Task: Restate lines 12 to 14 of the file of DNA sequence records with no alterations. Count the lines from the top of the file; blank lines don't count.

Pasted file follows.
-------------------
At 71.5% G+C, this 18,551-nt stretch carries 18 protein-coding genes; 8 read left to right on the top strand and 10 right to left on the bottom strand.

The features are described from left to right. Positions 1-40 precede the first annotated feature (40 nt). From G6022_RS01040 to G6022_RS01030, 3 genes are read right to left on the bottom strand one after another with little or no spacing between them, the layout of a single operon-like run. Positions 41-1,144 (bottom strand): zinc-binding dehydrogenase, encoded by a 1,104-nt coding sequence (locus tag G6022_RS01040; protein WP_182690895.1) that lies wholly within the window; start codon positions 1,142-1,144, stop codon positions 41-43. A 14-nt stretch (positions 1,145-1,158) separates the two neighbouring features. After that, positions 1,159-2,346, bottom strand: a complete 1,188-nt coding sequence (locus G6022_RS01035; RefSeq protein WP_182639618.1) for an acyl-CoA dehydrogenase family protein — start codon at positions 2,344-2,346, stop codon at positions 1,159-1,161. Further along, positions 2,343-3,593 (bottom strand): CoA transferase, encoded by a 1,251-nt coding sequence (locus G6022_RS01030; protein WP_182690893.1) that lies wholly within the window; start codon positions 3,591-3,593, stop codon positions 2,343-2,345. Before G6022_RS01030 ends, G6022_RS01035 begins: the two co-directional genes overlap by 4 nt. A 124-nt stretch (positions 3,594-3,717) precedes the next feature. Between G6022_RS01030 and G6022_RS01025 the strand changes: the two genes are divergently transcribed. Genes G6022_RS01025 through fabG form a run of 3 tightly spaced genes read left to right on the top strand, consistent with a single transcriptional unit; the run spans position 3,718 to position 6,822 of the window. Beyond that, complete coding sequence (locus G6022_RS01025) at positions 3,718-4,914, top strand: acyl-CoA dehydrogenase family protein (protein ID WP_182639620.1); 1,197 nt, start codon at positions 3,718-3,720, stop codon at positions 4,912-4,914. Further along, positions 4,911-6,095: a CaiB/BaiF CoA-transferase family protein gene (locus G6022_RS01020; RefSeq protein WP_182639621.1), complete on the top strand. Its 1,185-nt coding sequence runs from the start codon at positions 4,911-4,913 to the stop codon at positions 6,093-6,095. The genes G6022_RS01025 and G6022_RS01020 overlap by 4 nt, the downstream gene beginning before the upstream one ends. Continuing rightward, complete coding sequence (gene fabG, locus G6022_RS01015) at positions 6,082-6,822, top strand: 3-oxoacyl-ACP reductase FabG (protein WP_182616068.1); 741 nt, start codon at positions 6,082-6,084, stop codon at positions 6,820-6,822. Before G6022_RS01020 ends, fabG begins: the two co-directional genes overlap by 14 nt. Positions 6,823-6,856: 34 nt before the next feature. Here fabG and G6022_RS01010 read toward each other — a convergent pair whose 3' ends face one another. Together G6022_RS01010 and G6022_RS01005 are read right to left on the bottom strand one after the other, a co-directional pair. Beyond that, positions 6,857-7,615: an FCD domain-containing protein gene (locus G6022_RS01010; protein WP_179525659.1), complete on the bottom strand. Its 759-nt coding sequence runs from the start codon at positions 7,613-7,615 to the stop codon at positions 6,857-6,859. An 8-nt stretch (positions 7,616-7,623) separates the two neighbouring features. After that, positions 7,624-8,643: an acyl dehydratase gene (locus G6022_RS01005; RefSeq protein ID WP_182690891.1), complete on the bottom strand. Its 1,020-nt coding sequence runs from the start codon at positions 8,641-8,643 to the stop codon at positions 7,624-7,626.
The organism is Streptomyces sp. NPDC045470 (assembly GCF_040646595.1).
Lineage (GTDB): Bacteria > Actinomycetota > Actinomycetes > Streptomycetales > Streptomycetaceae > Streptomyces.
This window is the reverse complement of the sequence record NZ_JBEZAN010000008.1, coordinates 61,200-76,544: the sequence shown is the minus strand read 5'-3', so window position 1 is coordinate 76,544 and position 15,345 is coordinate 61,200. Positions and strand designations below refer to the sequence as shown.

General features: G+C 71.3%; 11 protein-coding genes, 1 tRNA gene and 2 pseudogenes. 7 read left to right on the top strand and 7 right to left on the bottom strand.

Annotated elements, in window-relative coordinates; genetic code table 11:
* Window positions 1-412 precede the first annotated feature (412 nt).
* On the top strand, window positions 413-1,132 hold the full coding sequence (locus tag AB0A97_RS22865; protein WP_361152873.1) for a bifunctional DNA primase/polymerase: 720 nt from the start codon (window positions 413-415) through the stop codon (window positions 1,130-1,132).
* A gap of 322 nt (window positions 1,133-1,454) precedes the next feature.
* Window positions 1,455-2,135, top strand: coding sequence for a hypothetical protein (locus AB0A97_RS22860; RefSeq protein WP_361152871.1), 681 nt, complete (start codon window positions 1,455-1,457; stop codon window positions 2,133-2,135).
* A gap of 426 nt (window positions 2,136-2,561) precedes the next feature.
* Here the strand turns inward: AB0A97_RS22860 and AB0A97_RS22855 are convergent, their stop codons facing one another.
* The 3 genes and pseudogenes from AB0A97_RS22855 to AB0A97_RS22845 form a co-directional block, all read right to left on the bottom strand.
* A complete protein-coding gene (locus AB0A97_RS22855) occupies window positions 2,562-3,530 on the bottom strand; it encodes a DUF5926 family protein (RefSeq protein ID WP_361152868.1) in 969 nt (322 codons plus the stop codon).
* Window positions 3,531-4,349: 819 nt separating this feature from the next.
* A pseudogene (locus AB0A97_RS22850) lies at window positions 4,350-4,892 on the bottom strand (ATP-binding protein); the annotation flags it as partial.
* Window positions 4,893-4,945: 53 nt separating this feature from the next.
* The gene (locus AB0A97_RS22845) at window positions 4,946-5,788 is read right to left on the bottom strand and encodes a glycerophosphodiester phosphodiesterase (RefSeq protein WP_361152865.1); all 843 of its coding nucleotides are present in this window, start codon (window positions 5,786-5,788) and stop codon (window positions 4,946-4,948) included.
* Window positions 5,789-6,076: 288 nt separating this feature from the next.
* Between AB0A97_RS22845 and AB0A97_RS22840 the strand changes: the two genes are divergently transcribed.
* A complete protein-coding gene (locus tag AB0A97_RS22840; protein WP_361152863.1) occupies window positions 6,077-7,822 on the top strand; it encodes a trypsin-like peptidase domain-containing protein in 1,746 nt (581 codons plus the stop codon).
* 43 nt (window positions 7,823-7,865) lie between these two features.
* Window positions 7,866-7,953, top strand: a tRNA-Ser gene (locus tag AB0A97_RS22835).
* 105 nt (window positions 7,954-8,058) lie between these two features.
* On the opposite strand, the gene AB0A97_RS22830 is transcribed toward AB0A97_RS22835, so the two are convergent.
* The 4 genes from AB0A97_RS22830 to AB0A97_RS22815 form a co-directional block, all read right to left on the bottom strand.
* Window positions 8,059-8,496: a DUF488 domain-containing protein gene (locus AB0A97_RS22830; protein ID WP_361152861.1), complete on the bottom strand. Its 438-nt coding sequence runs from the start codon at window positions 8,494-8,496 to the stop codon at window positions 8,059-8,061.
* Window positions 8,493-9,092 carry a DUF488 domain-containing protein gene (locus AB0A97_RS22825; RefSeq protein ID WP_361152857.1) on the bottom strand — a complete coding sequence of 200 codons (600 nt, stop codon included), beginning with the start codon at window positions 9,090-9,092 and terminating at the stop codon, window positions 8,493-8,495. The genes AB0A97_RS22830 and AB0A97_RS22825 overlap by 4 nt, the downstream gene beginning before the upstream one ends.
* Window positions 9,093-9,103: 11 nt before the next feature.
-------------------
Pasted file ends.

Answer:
* A gap of 426 nt (window positions 2,136-2,561) precedes the next feature.
* Here the strand turns inward: AB0A97_RS22860 and AB0A97_RS22855 are convergent, their stop codons facing one another.
* The 3 genes and pseudogenes from AB0A97_RS22855 to AB0A97_RS22845 form a co-directional block, all read right to left on the bottom strand.